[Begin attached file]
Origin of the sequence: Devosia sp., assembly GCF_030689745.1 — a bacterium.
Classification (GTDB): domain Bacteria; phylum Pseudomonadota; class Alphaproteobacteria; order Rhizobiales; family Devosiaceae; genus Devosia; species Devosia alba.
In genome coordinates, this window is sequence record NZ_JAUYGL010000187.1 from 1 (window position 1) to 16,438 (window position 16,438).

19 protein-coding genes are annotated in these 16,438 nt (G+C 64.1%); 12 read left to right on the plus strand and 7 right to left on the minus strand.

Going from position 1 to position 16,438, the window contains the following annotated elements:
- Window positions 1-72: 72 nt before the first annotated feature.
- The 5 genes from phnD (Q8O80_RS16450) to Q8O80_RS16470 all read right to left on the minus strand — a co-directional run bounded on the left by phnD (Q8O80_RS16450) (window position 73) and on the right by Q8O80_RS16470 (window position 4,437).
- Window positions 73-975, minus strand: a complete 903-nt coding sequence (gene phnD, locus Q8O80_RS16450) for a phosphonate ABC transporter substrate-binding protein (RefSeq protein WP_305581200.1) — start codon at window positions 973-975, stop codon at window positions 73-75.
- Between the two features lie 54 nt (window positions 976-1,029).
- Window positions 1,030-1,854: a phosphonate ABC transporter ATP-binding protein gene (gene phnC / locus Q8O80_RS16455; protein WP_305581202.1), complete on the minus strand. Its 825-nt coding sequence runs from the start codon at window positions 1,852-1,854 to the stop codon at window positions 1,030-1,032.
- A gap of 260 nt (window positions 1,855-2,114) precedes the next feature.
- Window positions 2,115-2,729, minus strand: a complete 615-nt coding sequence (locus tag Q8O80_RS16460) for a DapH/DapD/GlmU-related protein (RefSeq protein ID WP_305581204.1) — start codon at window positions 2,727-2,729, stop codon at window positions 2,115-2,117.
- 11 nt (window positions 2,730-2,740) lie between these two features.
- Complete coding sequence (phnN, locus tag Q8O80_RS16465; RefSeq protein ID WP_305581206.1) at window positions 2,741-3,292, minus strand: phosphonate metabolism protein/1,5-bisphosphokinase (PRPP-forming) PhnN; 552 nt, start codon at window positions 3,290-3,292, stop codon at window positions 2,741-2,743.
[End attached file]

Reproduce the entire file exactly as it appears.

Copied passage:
Origin of the sequence: Devosia sp., assembly GCF_030689745.1 — a bacterium.
Classification (GTDB): domain Bacteria; phylum Pseudomonadota; class Alphaproteobacteria; order Rhizobiales; family Devosiaceae; genus Devosia; species Devosia alba.
In genome coordinates, this window is sequence record NZ_JAUYGL010000187.1 from 1 (window position 1) to 16,438 (window position 16,438).

19 protein-coding genes are annotated in these 16,438 nt (G+C 64.1%); 12 read left to right on the plus strand and 7 right to left on the minus strand.

Going from position 1 to position 16,438, the window contains the following annotated elements:
- Window positions 1-72: 72 nt before the first annotated feature.
- The 5 genes from phnD (Q8O80_RS16450) to Q8O80_RS16470 all read right to left on the minus strand — a co-directional run bounded on the left by phnD (Q8O80_RS16450) (window position 73) and on the right by Q8O80_RS16470 (window position 4,437).
- Window positions 73-975, minus strand: a complete 903-nt coding sequence (gene phnD, locus Q8O80_RS16450) for a phosphonate ABC transporter substrate-binding protein (RefSeq protein WP_305581200.1) — start codon at window positions 973-975, stop codon at window positions 73-75.
- Between the two features lie 54 nt (window positions 976-1,029).
- Window positions 1,030-1,854: a phosphonate ABC transporter ATP-binding protein gene (gene phnC / locus Q8O80_RS16455; protein WP_305581202.1), complete on the minus strand. Its 825-nt coding sequence runs from the start codon at window positions 1,852-1,854 to the stop codon at window positions 1,030-1,032.
- A gap of 260 nt (window positions 1,855-2,114) precedes the next feature.
- Window positions 2,115-2,729, minus strand: a complete 615-nt coding sequence (locus tag Q8O80_RS16460) for a DapH/DapD/GlmU-related protein (RefSeq protein ID WP_305581204.1) — start codon at window positions 2,727-2,729, stop codon at window positions 2,115-2,117.
- 11 nt (window positions 2,730-2,740) lie between these two features.
- Complete coding sequence (phnN, locus tag Q8O80_RS16465; RefSeq protein ID WP_305581206.1) at window positions 2,741-3,292, minus strand: phosphonate metabolism protein/1,5-bisphosphokinase (PRPP-forming) PhnN; 552 nt, start codon at window positions 3,290-3,292, stop codon at window positions 2,741-2,743.